Fritz Todt was born in Pforzheim, Germany on 4th September, 1891. He joined the German Army and during the First World War won the Iron Cross.
After the war Todt studied engineering before joining Sager and Woerner, a company which specialized in building roads and tunnels.
Todt joined National Socialist German Workers Party (NSDAP) in 1922 and later the Schutz Staffeinel (SS). In 1930 Todt published a paper, Proposals and Financial Plans for the Employment of One Million Men. Adolf Hitler was impressed by the paper and when he came to power in 1933 he appointed Todt as head of the new state-owned Reichsautobahnen Corporation and was given the task of building a national highway system.
Todt also helped to establish the Nationalsocialisticher Bund Deutscher Technik that helped to organize engineers and managers in the German construction industry. He also built the great defensive systems, the West Wall that protected Germany's western frontier.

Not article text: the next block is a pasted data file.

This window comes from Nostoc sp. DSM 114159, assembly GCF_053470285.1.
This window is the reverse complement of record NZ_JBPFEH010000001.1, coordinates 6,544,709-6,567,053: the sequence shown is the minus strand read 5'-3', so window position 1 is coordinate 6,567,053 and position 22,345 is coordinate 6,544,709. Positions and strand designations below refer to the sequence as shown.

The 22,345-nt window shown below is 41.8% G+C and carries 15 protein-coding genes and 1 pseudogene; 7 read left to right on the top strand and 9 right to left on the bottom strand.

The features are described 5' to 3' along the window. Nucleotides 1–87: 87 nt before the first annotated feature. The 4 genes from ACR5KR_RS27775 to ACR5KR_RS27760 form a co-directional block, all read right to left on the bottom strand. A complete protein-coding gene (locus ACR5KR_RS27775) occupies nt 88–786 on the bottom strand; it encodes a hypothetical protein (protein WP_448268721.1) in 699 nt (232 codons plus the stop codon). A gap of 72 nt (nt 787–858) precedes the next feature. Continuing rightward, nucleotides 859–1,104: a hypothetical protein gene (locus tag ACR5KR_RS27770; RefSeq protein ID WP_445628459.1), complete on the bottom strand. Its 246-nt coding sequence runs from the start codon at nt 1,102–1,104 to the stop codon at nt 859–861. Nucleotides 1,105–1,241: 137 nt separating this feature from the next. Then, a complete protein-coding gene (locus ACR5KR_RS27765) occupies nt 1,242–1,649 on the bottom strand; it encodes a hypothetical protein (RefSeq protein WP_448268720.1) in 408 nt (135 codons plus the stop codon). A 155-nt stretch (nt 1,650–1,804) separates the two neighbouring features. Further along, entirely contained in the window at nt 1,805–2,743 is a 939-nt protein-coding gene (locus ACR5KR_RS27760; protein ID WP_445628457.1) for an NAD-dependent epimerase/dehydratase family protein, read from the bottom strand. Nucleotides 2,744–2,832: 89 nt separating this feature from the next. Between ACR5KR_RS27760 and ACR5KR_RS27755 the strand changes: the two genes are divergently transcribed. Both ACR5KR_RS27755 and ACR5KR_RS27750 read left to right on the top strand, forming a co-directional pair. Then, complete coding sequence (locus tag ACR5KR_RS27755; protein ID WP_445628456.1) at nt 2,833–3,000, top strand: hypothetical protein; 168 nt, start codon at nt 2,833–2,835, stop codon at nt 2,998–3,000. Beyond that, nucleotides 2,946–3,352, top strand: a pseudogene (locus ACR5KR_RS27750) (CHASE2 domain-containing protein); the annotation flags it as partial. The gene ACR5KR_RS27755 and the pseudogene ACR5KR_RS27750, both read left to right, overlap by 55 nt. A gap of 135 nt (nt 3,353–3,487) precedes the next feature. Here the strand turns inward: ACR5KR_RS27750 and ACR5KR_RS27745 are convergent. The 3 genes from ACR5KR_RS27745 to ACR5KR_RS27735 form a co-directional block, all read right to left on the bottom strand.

In 1940 Todt was appointed as Reich Minister for Munitions. The following year he was given responsibility for restoring the road and rail system in the Soviet Union. Todt's growing importance in the party hierarchy brought him into conflict with Hermann Goering and Martin Bormann.
Fritz Todt was killed when on 9th February 1942, the plane he was on exploded soon after taking off for Munich. He was replaced as Minister of Munitions by Albert Speer who had at the last moment cancelled flying on the same plane as Todt.